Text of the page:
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Adsorption of Water, Methanol, and Formic Acid on Fe2NiP, a Meteoritic Mineral Analogue

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posted on 20.06.2017, 20:18 by Danna Qasim, Logan Vlasak, Aaron Pital, Thomas Beckman, Nsamba Mutanda, Heather Abbott-Lyon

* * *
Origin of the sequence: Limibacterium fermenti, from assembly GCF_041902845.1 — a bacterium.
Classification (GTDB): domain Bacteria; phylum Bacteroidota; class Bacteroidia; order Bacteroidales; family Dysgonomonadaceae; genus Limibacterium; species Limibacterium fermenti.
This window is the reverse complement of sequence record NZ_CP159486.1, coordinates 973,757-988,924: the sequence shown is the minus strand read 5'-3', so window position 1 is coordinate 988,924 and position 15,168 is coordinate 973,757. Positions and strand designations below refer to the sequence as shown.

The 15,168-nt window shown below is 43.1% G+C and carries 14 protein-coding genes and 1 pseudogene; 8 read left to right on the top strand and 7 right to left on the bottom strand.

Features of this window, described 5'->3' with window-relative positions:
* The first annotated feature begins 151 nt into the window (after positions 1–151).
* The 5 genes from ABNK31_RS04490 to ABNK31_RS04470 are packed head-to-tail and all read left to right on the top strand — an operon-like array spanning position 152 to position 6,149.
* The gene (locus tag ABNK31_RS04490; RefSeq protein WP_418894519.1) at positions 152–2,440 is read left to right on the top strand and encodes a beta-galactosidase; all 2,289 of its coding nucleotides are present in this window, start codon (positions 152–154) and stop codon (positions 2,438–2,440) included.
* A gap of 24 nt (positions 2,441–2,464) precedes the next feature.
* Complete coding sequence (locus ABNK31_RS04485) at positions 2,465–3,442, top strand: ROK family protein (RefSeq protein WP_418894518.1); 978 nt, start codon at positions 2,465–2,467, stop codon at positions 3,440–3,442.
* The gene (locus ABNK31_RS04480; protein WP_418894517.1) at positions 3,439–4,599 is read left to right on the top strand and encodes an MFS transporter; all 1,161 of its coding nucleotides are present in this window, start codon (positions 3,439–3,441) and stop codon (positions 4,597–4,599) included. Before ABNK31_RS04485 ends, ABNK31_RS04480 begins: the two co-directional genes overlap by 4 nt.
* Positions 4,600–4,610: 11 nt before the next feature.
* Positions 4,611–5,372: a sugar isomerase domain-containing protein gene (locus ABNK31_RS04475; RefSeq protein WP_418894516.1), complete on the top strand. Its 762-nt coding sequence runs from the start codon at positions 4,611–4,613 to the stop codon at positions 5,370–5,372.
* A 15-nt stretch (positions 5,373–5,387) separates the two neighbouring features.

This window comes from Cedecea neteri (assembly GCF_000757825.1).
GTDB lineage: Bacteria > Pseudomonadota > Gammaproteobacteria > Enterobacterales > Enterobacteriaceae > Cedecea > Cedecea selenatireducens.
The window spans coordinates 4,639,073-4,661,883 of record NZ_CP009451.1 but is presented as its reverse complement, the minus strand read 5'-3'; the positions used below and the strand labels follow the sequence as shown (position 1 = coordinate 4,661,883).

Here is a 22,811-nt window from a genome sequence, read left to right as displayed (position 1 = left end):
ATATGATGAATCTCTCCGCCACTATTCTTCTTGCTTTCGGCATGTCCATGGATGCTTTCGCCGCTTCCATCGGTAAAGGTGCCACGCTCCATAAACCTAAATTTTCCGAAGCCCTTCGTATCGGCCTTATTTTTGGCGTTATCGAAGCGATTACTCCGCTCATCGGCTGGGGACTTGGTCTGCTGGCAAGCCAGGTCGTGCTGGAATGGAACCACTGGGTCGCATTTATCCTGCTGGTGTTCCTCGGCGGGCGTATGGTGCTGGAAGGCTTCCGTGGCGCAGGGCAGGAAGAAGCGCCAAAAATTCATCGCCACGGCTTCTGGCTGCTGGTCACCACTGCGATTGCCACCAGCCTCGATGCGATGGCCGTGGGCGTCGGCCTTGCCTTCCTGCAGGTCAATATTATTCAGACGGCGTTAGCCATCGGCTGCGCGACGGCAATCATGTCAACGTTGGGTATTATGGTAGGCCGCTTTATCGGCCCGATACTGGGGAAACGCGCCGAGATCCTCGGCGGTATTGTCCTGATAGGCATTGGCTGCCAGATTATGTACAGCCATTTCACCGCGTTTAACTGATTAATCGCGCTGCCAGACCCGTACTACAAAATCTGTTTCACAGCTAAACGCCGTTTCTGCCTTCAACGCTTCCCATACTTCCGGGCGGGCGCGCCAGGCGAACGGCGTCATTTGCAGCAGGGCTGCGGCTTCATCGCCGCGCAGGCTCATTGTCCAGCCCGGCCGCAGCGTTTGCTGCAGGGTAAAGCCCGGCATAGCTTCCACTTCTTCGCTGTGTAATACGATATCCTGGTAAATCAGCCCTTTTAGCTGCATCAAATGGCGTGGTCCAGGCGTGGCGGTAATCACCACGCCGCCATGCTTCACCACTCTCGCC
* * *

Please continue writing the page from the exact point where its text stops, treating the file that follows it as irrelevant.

The surface of an analogue to the meteoritic mineral schreibersite or (Fe,Ni)3P was investigated to provide insight into the interaction of the mineral surface with prebiotic molecules such as water, methanol, and formic acid. A protocol for creating synthetic metal-phosphide samples with a surface reflectivity suitable for reflection–absorption infrared spectroscopy (RAIRS) was developed and is outlined in this paper. Scanning electron microscopy coupled with energy dispersive spectroscopy revealed an average defect size less than 1 μm and evidence of subsurface phosphorus segregation. At surface temperatures between 120 and 140 K, RAIRS spectra indicate that water and formic acid interact molecularly with surface atoms, while methanol appears to dissociate into methoxy and protons upon adsorption. The observed infrared spectra provide insight into the adsorption geometries of these prebiotic molecules on synthetic schreibersite. This data suggests the importance of the schreibersite mineral surface in aqueous-phase schreibersite-mediated phosphorylation experiments that have been performed by others and strengthens the argument that schreibersite-induced chemistry could occur in astrochemical environments.

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